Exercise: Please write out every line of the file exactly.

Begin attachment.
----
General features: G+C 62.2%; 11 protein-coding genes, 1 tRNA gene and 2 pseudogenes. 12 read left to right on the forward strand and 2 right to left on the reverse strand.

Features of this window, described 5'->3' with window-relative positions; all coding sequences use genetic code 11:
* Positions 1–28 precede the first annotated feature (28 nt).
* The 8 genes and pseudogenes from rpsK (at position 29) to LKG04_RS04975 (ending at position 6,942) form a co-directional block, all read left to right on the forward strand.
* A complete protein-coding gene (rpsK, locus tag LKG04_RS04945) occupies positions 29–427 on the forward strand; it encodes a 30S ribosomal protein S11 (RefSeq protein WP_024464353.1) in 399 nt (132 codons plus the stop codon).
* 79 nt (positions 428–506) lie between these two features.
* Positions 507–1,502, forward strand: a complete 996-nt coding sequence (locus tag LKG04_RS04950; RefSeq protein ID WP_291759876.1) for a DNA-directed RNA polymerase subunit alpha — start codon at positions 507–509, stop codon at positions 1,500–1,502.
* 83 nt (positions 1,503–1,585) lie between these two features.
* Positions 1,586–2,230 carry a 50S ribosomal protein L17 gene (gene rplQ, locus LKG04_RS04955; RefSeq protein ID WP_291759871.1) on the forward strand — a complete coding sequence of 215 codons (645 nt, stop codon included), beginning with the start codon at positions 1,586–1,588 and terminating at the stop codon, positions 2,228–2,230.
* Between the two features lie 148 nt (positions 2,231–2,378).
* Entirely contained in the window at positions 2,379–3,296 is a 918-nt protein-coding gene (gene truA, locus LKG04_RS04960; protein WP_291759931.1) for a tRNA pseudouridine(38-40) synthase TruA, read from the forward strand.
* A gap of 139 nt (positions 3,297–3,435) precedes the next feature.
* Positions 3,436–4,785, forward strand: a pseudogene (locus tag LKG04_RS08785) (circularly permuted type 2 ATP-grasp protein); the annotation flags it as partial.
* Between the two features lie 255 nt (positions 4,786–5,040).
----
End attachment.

General features: G+C 62.2%; 11 protein-coding genes, 1 tRNA gene and 2 pseudogenes. 12 read left to right on the forward strand and 2 right to left on the reverse strand.

Features of this window, described 5'->3' with window-relative positions; all coding sequences use genetic code 11:
* Positions 1–28 precede the first annotated feature (28 nt).
* The 8 genes and pseudogenes from rpsK (at position 29) to LKG04_RS04975 (ending at position 6,942) form a co-directional block, all read left to right on the forward strand.
* A complete protein-coding gene (rpsK, locus tag LKG04_RS04945) occupies positions 29–427 on the forward strand; it encodes a 30S ribosomal protein S11 (RefSeq protein WP_024464353.1) in 399 nt (132 codons plus the stop codon).
* 79 nt (positions 428–506) lie between these two features.
* Positions 507–1,502, forward strand: a complete 996-nt coding sequence (locus tag LKG04_RS04950; RefSeq protein ID WP_291759876.1) for a DNA-directed RNA polymerase subunit alpha — start codon at positions 507–509, stop codon at positions 1,500–1,502.
* 83 nt (positions 1,503–1,585) lie between these two features.
* Positions 1,586–2,230 carry a 50S ribosomal protein L17 gene (gene rplQ, locus LKG04_RS04955; RefSeq protein ID WP_291759871.1) on the forward strand — a complete coding sequence of 215 codons (645 nt, stop codon included), beginning with the start codon at positions 1,586–1,588 and terminating at the stop codon, positions 2,228–2,230.
* Between the two features lie 148 nt (positions 2,231–2,378).
* Entirely contained in the window at positions 2,379–3,296 is a 918-nt protein-coding gene (gene truA, locus LKG04_RS04960; protein WP_291759931.1) for a tRNA pseudouridine(38-40) synthase TruA, read from the forward strand.
* A gap of 139 nt (positions 3,297–3,435) precedes the next feature.
* Positions 3,436–4,785, forward strand: a pseudogene (locus tag LKG04_RS08785) (circularly permuted type 2 ATP-grasp protein); the annotation flags it as partial.
* Between the two features lie 255 nt (positions 4,786–5,040).